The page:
It enables the appropriate Government to determine the factors by which the minimum wages shall be fixed for different category of employees. The factors shall be determined taking into account the skills required, the arduousness of the work assigned, geographical location of the workplace and other aspects which the appropriate Government considers necessary;

The provisions relating to the timely payment of wages and authorised deductions from wages, which are presently applicable only in respect of employees drawing wages of twenty-four thousand rupees per month, shall be made applicable to all employees irrespective of wage ceiling. The appropriate Government may extend the coverage of such provisions to the Government establishments also;

It provides that the wages to employees may also be paid by cheque or through digital or electronic mode or by crediting it in the bank account of the employee. However, the appropriate Government may specify the industrial or other establishments, where the wages are to be paid only by cheque or through digital or electronic mode or by crediting the wages in the bank account of the employee;

It provides for floor wage for different geographical areas so as to ensure that no State Government fixes the minimum wage below the floor wage notified for that area by the Central Government;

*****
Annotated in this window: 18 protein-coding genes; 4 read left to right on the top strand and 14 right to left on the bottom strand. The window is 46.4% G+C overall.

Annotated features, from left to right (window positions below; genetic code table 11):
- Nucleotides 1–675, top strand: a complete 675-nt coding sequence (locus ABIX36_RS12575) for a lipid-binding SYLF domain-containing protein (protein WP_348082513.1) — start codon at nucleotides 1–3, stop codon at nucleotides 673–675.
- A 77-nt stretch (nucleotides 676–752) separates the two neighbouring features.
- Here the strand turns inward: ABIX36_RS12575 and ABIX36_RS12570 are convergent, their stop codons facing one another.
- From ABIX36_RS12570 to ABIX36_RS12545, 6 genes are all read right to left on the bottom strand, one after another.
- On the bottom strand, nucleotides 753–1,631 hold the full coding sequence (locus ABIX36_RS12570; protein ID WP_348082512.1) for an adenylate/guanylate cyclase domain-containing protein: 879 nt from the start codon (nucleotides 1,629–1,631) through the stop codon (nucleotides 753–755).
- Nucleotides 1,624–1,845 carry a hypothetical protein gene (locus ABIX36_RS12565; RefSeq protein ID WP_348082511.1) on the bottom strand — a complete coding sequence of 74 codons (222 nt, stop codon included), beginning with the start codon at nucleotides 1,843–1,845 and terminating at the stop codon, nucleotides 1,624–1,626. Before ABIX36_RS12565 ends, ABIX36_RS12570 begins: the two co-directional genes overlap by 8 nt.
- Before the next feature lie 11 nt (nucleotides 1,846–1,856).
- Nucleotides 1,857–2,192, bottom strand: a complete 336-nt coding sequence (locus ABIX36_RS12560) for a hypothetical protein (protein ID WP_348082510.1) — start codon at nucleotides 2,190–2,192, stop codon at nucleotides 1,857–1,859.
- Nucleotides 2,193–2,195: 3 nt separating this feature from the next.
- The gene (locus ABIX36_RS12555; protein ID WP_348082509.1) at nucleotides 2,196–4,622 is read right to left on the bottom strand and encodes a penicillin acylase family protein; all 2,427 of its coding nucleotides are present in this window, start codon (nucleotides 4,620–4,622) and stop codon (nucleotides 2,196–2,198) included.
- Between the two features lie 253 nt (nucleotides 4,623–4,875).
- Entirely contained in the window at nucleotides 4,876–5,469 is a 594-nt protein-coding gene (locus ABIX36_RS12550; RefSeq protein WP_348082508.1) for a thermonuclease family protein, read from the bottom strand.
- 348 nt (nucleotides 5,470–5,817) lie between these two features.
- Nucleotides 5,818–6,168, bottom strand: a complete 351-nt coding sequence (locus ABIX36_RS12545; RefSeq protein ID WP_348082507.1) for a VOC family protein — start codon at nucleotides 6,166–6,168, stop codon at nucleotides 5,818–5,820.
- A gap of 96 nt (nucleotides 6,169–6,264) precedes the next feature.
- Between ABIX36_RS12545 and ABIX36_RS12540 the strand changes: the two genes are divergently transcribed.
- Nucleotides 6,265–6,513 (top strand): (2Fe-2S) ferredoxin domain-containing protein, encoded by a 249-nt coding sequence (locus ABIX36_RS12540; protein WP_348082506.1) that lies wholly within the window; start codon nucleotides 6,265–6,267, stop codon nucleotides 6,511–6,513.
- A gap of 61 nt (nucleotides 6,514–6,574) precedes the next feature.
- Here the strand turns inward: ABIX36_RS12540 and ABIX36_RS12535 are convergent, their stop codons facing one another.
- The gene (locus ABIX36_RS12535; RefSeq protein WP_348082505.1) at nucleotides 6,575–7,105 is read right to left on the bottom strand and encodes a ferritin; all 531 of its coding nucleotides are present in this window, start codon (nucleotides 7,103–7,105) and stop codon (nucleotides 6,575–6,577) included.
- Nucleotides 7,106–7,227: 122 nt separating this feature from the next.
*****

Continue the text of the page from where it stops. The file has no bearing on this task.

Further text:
In order to remove the arbitrariness and malpractices in inspection, it empowers the appropriate Government to appoint Inspectors-cum-Facilitators in the place of Inspectors, who would supply information and advice the employers and workers;

It empowers the appropriate Government to determine the ceiling of wage limit for the purpose of eligibility of bonus and calculation of bonus;

In the place of a number of authorities at multiple levels, it empowers the appropriate Government to appoint one or more authorities to hear and decide the claims under the legislation;

It enables the appropriate Government to establish an appellate authority to hear appeals for speedy, cheaper and efficient redressal of grievances and settlement of claims;

It provides for graded penalty for different types of contraventions of the provisions of the legislation;

It provides that the Inspector-cum-Facilitator shall give an opportunity to the employer before initiation of prosecution proceedings in cases of contravention, so as to comply with the provisions of the legislation. However, in case of repetition of the contravention within a period of five years such opportunity shall not be provided;

It provides for the appointment of officers not below the rank of Under Secretary to the Government of India or an officer of equivalent level in the State Government to dispose of cases punishable only with fine up to fifty thousand rupees, so as to reduce the burden on the subordinate judiciary;

It provides for compounding of those offences which are not punishable with imprisonment;